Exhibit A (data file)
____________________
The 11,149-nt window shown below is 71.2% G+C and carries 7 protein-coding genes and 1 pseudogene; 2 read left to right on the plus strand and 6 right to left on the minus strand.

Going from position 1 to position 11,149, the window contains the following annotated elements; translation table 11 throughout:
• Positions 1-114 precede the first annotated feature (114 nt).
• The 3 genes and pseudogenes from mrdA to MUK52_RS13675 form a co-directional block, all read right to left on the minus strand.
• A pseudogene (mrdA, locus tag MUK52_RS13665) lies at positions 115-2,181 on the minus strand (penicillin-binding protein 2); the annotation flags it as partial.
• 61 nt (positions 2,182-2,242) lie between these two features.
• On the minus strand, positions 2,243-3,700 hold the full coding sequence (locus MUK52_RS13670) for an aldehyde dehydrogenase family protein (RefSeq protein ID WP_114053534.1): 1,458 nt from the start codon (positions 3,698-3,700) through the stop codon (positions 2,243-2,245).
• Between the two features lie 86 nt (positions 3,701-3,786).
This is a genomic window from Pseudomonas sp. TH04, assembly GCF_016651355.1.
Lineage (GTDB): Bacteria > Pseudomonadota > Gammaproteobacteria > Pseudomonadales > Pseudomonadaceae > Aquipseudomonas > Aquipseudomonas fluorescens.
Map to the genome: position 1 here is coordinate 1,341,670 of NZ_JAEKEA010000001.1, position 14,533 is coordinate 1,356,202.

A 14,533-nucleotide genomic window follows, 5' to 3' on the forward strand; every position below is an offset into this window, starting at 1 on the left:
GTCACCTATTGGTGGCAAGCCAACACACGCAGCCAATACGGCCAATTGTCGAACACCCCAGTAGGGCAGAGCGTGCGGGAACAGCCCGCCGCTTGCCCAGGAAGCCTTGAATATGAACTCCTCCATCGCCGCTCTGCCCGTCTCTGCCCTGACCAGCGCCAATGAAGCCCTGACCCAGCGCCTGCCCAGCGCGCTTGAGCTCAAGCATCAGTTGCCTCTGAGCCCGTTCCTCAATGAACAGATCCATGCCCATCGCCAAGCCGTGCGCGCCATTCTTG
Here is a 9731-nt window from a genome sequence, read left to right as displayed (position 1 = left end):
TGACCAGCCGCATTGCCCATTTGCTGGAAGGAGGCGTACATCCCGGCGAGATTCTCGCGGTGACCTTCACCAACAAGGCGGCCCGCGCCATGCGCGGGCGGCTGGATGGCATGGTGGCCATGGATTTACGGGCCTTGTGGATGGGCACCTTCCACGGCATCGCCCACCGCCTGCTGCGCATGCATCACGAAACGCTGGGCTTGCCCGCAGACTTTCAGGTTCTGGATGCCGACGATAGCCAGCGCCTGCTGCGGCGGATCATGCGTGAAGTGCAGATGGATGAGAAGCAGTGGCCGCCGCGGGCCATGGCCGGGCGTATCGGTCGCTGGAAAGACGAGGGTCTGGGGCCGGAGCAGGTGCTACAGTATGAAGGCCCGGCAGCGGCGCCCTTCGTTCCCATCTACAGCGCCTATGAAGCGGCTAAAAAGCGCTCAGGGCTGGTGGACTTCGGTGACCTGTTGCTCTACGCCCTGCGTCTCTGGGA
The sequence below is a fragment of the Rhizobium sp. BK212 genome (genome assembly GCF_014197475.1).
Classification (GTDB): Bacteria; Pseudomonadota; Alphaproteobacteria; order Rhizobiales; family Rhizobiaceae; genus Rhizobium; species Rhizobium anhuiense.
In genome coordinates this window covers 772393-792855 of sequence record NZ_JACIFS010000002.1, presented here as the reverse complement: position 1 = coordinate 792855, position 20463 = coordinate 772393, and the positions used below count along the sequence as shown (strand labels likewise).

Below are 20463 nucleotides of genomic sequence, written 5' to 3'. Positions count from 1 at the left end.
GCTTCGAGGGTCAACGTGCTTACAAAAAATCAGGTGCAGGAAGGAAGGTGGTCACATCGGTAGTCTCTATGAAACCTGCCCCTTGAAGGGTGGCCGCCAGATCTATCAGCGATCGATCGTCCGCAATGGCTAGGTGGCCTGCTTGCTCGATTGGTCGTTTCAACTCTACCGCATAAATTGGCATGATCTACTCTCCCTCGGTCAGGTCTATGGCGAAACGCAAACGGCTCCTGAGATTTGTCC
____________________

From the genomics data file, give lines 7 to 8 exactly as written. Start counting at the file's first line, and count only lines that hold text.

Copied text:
• On the minus strand, positions 2,243-3,700 hold the full coding sequence (locus MUK52_RS13670) for an aldehyde dehydrogenase family protein (RefSeq protein ID WP_114053534.1): 1,458 nt from the start codon (positions 3,698-3,700) through the stop codon (positions 2,243-2,245).
• Between the two features lie 86 nt (positions 3,701-3,786).